Definition of cross over bank

This is a bank in which the object ball hit will cross the path of the cue ball on the way to its destination.

24 Random Essential Billiards Terms

Netted or cupped pockets that do not return the balls to the foot end of the table by means of a gutter system or sloped surface beneath (they must instead be retrieved manually).
Refers to a person gambling when he has no money. As in, "That jerk can't pay up, he was shooting air barrels the whole time".
Also known as a "power draw", means applying very powerful draw on the cue ball thereby causing the maximum amount of draw.
In snooker and other British usages, a break of 50-99 points (100 points or more being called a century), which involves potting at least 12 consecutive balls (i.e. the last 3 reds with at least 2 blacks and a pink, followed by all the colours).
This refers to the cluster of balls remaining in a similar position to where they were within the break
Five-pin billiards is a today usually a carom but sometimes still a pocket form of cue sport, popular especially in Italy and Argentina but also in some other parts of Latin America and Europe, with international, televised professional tournaments. The game is sometimes referred to as Italian five-pins or Italian billiards.
The motion of the cue stick and the player's arm on a shot;
The strength, fluidity and finesse of a player's shooting technique; "she has a good stroke."
A combination of finesse, good judgement, accuracy and confidence.
The profile of the shaft of the cue as it as it increases in diameter from the tip to the joint. A "fast" or "slow" taper refers to how quickly the diameter increases. A "pro" taper describes a shaft that tapers rapidly from the joint size to the tip size so as to provide a long, untapered stroking area.
A pool cue designed for breaking. Along with sometimes having unusual weight or balance to build maximum speed for the cue ball, some break cues have stiffer shafts and special breaking cue tips to transfer energy more efficiently to the cue ball.
An imaginary line dividing the table into two equal halves lengthwise. It intersects the head string, center string and foot string at the head spot, center spot and foot spot, respectively.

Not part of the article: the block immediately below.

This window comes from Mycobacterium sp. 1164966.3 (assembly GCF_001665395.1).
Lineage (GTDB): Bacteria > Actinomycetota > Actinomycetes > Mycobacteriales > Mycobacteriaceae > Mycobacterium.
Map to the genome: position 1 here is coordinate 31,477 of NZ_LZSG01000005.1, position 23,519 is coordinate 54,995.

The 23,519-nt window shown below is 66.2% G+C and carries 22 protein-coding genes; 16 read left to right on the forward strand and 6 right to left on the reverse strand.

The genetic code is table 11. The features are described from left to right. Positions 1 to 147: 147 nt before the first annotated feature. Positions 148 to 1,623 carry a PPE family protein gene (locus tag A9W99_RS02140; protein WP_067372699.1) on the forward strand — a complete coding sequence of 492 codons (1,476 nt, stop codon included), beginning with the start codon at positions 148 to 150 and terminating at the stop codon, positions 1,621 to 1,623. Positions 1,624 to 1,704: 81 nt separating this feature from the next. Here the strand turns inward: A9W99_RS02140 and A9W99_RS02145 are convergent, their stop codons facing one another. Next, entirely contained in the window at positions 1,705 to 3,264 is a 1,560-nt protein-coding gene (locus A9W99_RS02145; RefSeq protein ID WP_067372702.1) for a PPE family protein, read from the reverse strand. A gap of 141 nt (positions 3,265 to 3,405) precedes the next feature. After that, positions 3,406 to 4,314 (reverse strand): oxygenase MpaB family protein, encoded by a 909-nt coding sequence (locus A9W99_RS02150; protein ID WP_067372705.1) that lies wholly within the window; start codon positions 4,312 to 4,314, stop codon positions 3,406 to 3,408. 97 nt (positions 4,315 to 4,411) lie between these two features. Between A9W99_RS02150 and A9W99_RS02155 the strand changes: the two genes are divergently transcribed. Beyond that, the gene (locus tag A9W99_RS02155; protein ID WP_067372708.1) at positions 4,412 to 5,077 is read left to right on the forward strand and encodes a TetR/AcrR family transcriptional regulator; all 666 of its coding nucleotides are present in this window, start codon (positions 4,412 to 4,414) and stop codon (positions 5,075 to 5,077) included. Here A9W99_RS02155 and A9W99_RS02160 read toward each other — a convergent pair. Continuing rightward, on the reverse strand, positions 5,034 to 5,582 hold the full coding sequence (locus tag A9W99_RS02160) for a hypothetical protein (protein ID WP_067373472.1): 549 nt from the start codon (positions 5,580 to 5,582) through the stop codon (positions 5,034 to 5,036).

The Equalizer Handicap System is the handicap system developed by the American Poolplayers Association. It makes it feasible for a beginner to have a nearly equal chance in a match against a more highly skilled player.
This is when a mistake is made in the shot and the resulting contact between balls forces you to miss the shot.
Slang term for the cue ball.
In the UK, a long-distance shot played to pot a ball close to a pocket with heavy top spin, so that when the cue ball hits the cushion it bounces off but then stops due to the counteraction of the spin. It is not common in competitive play, being more of an exhibition shot.
Often times a protective finish is applied to a cue stick after construction. A UV polyurethane is common, and this helps to protect the cue from fading and dings.
Same as foul
Having the cue ball stop precisely where intended.
Having the cue ball stop at or near the center of the table on a forceful break shot (the breaking ideal in many games such as nine-ball);
Play, from the opening break shot until one player has won (or the game has been halted for some reason by a referee). Games are the units that make up matches, races (in some senses of that term) and rounds. Essentially the same as frame, except with regards to straight pool, which is a multi-rack game.
This is the highest number of consecutive points scored during an inning of continuous pool play.
This is a method of handicapping that designates a wild ball for a lesser player to be able to pocket at any point during a game in order to win.
Also known as back spin, a type of spin applied to the cue ball by hitting it below its equator, causing it to spin backwards even as it slides forward on the cloth. Back spin slows the cue ball down, reduces its travel, and narrows both the carom angle after contact with an object ball, and angle of reflection off a cushion. There are several variant terms for this, including "bottom" and "bottom spin" in the US and "screw" in the UK. Draw is thought to be the first spin technique understood by billiards players prior to the introduction of leather tips, and was in use by the 1790s.
Also striped ones, striped balls. The ball suit (group) of a fifteen ball set that are numbered 9 through 15 and have a wide colored bar around the middle. Compare bigs, highs, yellows, overs; contrast solids.
This is a tool that is used to shape a cue stick. It holds the cue in place while rotating it along a cutting edge. This tool can also be used to hold the cue in place while constructing or repairing other parts on the cue.
Same as spot